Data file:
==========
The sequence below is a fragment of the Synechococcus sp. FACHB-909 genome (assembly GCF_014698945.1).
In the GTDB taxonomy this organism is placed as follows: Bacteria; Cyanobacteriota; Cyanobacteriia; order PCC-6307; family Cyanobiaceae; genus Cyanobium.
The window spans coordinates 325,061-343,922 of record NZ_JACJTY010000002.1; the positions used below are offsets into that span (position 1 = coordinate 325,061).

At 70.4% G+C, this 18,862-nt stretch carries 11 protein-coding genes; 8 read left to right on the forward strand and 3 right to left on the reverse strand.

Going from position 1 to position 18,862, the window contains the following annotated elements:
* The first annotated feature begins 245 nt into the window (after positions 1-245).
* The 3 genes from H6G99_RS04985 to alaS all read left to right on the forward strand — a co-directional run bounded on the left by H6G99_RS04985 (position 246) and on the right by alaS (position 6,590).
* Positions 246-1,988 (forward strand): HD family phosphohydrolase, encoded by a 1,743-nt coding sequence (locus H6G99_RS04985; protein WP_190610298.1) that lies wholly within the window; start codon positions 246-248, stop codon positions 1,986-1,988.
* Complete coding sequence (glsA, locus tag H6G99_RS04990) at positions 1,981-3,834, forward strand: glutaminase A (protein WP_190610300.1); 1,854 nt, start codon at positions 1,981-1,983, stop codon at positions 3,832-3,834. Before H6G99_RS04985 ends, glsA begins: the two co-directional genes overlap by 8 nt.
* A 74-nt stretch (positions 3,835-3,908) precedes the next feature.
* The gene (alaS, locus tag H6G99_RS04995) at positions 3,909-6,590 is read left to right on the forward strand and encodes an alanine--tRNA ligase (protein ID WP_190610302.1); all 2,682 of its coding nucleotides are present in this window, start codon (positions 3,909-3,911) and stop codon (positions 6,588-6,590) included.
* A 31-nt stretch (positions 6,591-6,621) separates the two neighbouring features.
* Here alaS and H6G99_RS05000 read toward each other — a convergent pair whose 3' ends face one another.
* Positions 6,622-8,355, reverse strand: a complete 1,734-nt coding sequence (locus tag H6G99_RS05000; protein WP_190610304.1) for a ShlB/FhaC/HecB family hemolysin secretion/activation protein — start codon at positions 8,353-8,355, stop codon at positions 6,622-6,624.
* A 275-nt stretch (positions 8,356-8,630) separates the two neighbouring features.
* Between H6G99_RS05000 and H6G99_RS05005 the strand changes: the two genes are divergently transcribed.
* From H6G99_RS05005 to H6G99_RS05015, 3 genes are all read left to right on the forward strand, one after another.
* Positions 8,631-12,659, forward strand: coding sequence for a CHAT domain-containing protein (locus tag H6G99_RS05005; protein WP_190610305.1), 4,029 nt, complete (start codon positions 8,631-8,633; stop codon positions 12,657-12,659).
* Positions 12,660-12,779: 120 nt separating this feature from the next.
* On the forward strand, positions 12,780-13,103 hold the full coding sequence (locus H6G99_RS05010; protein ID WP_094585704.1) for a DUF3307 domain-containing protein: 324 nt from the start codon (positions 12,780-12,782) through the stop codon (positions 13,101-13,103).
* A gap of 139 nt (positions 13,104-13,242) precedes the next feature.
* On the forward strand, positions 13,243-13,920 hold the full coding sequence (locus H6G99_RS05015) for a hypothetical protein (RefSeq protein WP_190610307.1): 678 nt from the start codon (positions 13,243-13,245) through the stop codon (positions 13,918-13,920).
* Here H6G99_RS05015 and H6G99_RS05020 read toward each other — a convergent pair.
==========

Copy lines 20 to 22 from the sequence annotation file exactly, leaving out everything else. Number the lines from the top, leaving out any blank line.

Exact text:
* On the forward strand, positions 12,780-13,103 hold the full coding sequence (locus H6G99_RS05010; protein ID WP_094585704.1) for a DUF3307 domain-containing protein: 324 nt from the start codon (positions 12,780-12,782) through the stop codon (positions 13,101-13,103).
* A gap of 139 nt (positions 13,104-13,242) precedes the next feature.
* On the forward strand, positions 13,243-13,920 hold the full coding sequence (locus H6G99_RS05015) for a hypothetical protein (RefSeq protein WP_190610307.1): 678 nt from the start codon (positions 13,243-13,245) through the stop codon (positions 13,918-13,920).